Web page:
On the Lighter Side: The Nanny Diaries

The Nanny Diaries
The Nanny Diaries by Emma McLaughlin
My rating: 3 of 5 stars

During summers when I was in college, I did a lot of babysitting. One summer, I filled in for a family with three children between au pairs. This experience was eye-opening to me. Never before had I been asked on a babysitting job to take the dog to the vet, do laundry, or make a salad for the parents to eat when they arrived home. I also wasn’t accustomed to getting paid a weekly rate, regardless of the number of hours I put in. It was also the first time I’d had an eight-year-old charge tell me I was her best friend and run to me when she learned her parents were sending her back to the school where she had been teased about her weight the year before rather than another school where, she was convinced, she would have been accepted with open arms. She was probably putting too much faith in this new school thing anyway, but the fact that it was me she threw her arms around for comfort, it was my shirt she cried into in front of her parents…that was a little awkward for me.

This family was nothing like the ultra-wealthy families in The Nanny Diaries, but the similarities stood out to me.

The second experience I’ve had with nannies was when we lived in Silicon Valley. I would take my daughter to the park and we would be the only mother-child pair surrounded by nannies and their charges. I remember the one nanny whose employers made her give the four-year-old twins she watched snacks every fifteen minutes because apparently the children were underweight. She would basically shove granola bars in these kids’ mouths while they were playing with their toys. They wouldn’t even look at her while she fed them. They clearly weren’t hungry, but she would be reprimanded if the kids didn’t eat. Then there was the woman I knew who had a full-time nanny and a backup nanny, and she was a stay-at-home mom. I wasn’t really close friends with her.

When we first watched the movie version of the book, my husband kept saying, “That has to be an exaggeration!” and I kept saying, “Maybe, but it’s not that far from reality if it is.”

And then there’s my third experience with nannies, and that’s as a parent. I don’t really consider the caregivers I hire to be nannies. I generally hire them for just six hours a week (three hours two afternoons a week). But according to this book, they are nannies, and I fit into the Type B category of nanny-employers, the mom who’s with her kids all of the time and just wants a couple of afternoons a week off. Seeing these categorizations made we squirm just a little bit, as did the authors’ rather negative descriptions of the parent-tot music classes and the instrument lessons the children take. I do music classes with my kids, and my daughter has played the flute since she was four. I’m not anything like Mrs X about these things (and I’m certainly not doing them to help with kindergarten admissions), but it still hit a little too close to the mark for my comfort.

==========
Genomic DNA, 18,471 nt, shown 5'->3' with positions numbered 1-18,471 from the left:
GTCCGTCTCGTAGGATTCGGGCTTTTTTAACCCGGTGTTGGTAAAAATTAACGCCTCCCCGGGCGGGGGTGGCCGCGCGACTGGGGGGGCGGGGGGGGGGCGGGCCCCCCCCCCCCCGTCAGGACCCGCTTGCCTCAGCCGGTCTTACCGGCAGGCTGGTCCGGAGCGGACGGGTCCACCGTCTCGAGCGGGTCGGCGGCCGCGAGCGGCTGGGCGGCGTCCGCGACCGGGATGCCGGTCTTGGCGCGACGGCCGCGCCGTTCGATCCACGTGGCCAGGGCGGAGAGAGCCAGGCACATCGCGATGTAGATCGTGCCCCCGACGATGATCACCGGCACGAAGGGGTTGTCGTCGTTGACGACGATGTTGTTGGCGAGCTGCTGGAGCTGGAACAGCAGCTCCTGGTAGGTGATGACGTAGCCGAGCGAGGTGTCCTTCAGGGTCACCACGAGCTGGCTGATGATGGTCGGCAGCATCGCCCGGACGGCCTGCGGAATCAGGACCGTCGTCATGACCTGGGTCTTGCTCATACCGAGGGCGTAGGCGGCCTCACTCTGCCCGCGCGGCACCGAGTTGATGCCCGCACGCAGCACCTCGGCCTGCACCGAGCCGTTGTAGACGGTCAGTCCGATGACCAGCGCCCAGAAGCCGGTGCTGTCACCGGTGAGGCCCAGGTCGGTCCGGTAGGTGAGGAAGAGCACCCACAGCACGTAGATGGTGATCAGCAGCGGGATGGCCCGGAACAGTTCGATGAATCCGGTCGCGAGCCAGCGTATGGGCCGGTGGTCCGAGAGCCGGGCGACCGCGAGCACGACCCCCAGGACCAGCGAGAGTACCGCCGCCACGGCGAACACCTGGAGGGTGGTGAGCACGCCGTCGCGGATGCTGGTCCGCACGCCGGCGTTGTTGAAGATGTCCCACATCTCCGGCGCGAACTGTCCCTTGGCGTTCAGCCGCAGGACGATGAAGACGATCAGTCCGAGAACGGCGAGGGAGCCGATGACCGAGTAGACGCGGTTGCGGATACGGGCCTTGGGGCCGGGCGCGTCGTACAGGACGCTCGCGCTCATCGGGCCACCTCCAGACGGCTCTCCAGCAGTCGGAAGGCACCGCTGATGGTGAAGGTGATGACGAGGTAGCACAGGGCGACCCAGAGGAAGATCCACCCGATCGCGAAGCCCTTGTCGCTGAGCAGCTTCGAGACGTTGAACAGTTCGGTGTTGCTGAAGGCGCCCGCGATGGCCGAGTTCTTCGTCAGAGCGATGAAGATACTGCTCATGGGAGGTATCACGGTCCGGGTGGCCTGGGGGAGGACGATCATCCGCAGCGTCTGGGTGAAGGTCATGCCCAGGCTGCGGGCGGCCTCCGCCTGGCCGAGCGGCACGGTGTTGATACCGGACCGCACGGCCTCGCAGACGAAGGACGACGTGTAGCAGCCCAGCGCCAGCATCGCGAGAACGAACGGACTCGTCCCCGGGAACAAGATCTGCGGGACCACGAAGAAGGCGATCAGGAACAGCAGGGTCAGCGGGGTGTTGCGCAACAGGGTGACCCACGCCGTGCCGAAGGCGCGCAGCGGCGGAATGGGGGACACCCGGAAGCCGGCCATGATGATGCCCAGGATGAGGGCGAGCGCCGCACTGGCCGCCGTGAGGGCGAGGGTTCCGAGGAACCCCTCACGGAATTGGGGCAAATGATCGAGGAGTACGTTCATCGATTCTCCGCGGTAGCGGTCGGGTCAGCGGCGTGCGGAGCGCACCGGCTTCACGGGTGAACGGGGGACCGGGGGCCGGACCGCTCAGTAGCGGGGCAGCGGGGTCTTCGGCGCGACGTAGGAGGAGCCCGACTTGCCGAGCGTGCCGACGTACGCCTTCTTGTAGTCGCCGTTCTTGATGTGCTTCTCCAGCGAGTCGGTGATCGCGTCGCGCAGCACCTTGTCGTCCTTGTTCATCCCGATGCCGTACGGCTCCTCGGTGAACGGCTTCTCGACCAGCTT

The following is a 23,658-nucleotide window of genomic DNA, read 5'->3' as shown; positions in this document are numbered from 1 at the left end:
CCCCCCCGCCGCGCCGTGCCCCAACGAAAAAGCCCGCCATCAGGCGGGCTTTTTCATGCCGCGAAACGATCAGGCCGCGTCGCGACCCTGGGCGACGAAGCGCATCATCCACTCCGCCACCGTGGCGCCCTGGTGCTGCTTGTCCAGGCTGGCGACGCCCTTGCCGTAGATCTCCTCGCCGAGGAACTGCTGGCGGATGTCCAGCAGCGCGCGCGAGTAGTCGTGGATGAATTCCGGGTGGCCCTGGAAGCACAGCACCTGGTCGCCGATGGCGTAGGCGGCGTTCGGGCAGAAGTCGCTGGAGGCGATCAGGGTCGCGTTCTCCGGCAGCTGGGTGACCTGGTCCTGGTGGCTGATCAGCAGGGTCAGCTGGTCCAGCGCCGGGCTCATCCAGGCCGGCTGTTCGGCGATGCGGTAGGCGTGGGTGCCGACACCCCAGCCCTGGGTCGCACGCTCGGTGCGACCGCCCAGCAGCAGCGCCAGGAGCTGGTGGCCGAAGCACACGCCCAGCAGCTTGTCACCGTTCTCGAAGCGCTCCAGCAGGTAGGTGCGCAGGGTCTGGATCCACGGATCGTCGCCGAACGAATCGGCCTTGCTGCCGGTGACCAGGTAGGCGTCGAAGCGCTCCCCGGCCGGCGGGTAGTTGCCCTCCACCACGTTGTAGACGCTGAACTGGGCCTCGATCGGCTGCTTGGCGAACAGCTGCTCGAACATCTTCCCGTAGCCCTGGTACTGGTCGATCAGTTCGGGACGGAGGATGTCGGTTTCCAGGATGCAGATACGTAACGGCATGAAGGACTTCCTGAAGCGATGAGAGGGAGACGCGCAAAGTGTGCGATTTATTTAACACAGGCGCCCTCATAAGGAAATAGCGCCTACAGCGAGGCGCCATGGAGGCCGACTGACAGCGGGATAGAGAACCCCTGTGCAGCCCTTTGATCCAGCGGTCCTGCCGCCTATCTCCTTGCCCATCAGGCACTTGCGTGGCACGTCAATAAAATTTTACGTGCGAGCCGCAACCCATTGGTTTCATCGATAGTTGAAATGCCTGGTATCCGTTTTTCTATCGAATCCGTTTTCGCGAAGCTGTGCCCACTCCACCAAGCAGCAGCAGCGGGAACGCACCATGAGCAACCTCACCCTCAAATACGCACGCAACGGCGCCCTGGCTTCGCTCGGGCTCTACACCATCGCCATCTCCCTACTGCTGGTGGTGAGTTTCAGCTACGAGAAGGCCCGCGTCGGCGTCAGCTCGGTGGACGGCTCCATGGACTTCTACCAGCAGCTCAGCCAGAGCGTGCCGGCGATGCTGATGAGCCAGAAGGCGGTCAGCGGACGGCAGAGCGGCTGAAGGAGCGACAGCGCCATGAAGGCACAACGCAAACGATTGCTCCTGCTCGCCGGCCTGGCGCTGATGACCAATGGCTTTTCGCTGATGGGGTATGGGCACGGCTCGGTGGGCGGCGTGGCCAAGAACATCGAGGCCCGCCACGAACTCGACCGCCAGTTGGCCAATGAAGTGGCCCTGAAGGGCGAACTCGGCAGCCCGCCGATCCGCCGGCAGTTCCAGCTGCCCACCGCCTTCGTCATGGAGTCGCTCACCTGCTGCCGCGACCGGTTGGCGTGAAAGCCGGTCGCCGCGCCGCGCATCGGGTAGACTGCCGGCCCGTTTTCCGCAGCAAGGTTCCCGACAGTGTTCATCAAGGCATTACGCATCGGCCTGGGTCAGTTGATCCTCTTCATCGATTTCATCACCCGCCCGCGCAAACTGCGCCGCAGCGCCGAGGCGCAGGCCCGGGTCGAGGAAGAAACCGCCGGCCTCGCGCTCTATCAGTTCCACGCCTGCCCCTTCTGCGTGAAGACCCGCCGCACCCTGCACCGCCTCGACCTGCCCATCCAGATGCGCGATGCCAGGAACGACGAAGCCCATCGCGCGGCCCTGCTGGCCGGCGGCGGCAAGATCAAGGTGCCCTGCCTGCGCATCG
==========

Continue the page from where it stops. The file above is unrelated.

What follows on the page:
I can see Mrs X’s fear about the closeness between her son and the nannies, too. I have similar trepidation and ambivalence about my kids’ relationships with non-parental caregivers. In theory, I want them to be close to other adults, and I certainly want them to feel excited and happy to be with their caregivers. But I don’t know…I feel just a little weird if they like their sitters a whole, whole lot. I feel like I must not be doing my job very well if they don’t prefer me over all others. And of course they do prefer me over all others and just happen to love their sitter, too. I just feel a little jealous. I suppose if I actually were as uninvolved and self-centered as Mrs X, I might feel even stronger jealousy, along with resentment and fear around this closeness.

Overall, though, I thought this was quite a fun little book. It was a quick read, but well-written (although the copy-editing in the last two chapters was a little hit-or-miss, to the point that I actually had to re-read a couple of sentences to try to catch the meaning through the typos). The depth of the relationship between Nanny and Grayer was heartrendingly clearer than in the movie.

Nanny’s friends were a little flat, as were her parents, but the characters the authors spent lots of energy on were more well-rounded, like Nanny’s grandmother, Grayer, and Mrs X. The Harvard Hottie was a little too good to be true, though. This guy just never seemed to mess up. Even when Nanny got annoyed at him, it was her fault for misinterpreting an otherwise caring and thoughtful remark from him. I found that a little irritating.

And I was kind of grossed out when they shared the tub of ice cream. I mean, sure, kiss a guy, but share ice cream from the same container? Yuck! That’s almost as bad as sharing a toothbrush. *shudder*

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